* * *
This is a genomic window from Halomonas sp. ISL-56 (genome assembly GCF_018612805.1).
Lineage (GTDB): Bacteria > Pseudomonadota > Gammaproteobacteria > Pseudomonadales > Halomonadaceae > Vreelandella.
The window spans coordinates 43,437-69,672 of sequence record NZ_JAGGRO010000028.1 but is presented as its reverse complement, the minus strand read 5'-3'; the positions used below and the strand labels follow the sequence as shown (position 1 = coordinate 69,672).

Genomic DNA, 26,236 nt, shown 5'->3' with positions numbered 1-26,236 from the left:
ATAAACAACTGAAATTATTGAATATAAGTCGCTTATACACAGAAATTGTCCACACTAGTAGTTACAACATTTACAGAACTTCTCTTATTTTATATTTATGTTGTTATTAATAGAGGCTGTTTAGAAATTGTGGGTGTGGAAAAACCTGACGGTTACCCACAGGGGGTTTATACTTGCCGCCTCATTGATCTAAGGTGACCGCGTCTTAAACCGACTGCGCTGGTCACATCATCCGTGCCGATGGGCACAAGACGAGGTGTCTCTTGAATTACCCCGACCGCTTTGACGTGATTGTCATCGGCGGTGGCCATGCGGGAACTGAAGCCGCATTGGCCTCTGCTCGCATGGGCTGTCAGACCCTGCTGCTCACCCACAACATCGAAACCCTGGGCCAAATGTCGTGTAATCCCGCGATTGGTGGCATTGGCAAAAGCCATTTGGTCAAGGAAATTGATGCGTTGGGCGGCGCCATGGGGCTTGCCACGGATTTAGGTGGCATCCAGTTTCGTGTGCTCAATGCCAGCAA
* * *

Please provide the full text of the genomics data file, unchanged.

This is a genomic window from Halomonas sp. ISL-56 (genome assembly GCF_018612805.1).
Lineage (GTDB): Bacteria > Pseudomonadota > Gammaproteobacteria > Pseudomonadales > Halomonadaceae > Vreelandella.
The window spans coordinates 43,437-69,672 of sequence record NZ_JAGGRO010000028.1 but is presented as its reverse complement, the minus strand read 5'-3'; the positions used below and the strand labels follow the sequence as shown (position 1 = coordinate 69,672).

Genomic DNA, 26,236 nt, shown 5'->3' with positions numbered 1-26,236 from the left:
ATAAACAACTGAAATTATTGAATATAAGTCGCTTATACACAGAAATTGTCCACACTAGTAGTTACAACATTTACAGAACTTCTCTTATTTTATATTTATGTTGTTATTAATAGAGGCTGTTTAGAAATTGTGGGTGTGGAAAAACCTGACGGTTACCCACAGGGGGTTTATACTTGCCGCCTCATTGATCTAAGGTGACCGCGTCTTAAACCGACTGCGCTGGTCACATCATCCGTGCCGATGGGCACAAGACGAGGTGTCTCTTGAATTACCCCGACCGCTTTGACGTGATTGTCATCGGCGGTGGCCATGCGGGAACTGAAGCCGCATTGGCCTCTGCTCGCATGGGCTGTCAGACCCTGCTGCTCACCCACAACATCGAAACCCTGGGCCAAATGTCGTGTAATCCCGCGATTGGTGGCATTGGCAAAAGCCATTTGGTCAAGGAAATTGATGCGTTGGGCGGCGCCATGGGGCTTGCCACGGATTTAGGTGGCATCCAGTTTCGTGTGCTCAATGCCAGCAA